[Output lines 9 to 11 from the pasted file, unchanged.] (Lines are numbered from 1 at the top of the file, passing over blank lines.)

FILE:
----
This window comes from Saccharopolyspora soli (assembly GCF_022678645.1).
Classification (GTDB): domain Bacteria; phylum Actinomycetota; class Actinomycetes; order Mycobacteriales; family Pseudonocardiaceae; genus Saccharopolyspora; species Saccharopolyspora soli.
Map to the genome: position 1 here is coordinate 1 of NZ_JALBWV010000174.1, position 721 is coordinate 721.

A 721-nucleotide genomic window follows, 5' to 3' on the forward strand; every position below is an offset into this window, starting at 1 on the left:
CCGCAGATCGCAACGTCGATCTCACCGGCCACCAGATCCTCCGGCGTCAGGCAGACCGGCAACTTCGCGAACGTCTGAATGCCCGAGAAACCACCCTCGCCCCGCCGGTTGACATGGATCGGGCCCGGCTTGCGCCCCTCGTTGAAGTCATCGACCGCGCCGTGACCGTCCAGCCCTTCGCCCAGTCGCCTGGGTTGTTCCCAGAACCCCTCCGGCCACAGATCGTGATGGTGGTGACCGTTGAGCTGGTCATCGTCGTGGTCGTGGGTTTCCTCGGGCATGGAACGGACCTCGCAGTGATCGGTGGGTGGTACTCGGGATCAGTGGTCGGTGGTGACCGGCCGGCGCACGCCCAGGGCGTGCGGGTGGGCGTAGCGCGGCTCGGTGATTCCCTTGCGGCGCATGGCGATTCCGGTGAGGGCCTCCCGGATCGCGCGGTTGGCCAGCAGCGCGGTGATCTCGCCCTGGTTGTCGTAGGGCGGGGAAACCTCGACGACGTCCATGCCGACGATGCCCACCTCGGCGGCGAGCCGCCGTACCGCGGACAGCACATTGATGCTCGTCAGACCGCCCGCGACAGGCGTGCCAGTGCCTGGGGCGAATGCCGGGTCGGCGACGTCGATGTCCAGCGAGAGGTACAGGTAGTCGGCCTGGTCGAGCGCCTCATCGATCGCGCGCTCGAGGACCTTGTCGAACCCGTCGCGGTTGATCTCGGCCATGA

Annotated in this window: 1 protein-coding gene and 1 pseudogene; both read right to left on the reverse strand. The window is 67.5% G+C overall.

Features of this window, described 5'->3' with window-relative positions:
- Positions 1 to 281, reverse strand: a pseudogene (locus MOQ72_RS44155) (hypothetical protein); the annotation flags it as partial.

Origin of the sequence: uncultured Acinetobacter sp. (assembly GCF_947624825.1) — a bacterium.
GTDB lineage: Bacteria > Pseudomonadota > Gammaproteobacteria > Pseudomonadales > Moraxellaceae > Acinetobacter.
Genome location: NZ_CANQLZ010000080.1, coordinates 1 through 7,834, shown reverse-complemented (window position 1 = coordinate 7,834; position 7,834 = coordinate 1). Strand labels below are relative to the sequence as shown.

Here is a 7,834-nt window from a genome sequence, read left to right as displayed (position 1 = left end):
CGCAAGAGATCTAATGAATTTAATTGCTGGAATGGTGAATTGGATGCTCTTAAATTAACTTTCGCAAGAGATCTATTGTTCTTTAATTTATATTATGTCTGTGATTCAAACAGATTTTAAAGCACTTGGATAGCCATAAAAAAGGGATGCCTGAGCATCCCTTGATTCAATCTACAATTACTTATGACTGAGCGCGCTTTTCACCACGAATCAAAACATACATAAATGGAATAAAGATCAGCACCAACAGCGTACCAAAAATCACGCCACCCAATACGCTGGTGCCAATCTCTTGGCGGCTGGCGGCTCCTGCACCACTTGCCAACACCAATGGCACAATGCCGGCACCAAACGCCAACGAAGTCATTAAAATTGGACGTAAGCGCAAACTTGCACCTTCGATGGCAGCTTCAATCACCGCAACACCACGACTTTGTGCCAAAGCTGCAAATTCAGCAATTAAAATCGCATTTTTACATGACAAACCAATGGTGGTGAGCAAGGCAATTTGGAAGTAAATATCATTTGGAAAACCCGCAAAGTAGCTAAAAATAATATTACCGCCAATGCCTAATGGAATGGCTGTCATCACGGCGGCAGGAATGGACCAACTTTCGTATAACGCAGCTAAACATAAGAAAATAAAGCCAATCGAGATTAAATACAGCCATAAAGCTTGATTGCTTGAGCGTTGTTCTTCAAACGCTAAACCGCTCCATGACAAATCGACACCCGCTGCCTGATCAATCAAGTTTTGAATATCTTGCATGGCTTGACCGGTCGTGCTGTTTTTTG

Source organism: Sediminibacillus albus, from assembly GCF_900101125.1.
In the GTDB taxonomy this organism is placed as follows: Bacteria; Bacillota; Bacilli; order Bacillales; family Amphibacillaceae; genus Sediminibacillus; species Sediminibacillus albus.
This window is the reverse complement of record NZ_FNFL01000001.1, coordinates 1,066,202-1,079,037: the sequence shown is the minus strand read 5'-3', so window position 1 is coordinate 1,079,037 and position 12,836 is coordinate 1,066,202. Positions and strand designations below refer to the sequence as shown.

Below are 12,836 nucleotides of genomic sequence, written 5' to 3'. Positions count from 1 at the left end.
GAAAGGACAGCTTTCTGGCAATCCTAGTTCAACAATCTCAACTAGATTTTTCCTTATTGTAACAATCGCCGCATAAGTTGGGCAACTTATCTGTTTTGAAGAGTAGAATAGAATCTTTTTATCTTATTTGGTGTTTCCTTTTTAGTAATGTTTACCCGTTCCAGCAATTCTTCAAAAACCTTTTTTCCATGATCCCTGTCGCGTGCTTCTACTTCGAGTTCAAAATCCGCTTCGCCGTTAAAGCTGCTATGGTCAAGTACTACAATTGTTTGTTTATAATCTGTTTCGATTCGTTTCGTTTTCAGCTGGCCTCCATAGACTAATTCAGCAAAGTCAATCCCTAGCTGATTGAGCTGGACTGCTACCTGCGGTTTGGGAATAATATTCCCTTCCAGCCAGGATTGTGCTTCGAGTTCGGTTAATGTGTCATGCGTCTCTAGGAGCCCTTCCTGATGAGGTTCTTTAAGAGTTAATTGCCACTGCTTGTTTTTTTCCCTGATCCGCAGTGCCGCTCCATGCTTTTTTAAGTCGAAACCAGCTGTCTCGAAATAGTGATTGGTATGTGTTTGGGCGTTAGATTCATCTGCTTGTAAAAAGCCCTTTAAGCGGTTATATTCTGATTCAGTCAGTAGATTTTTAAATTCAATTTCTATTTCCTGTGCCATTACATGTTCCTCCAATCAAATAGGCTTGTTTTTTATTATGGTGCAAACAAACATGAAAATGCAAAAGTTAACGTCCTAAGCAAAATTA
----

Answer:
Origin of the sequence: uncultured Acinetobacter sp. (assembly GCF_947624825.1) — a bacterium.
GTDB lineage: Bacteria > Pseudomonadota > Gammaproteobacteria > Pseudomonadales > Moraxellaceae > Acinetobacter.
Genome location: NZ_CANQLZ010000080.1, coordinates 1 through 7,834, shown reverse-complemented (window position 1 = coordinate 7,834; position 7,834 = coordinate 1). Strand labels below are relative to the sequence as shown.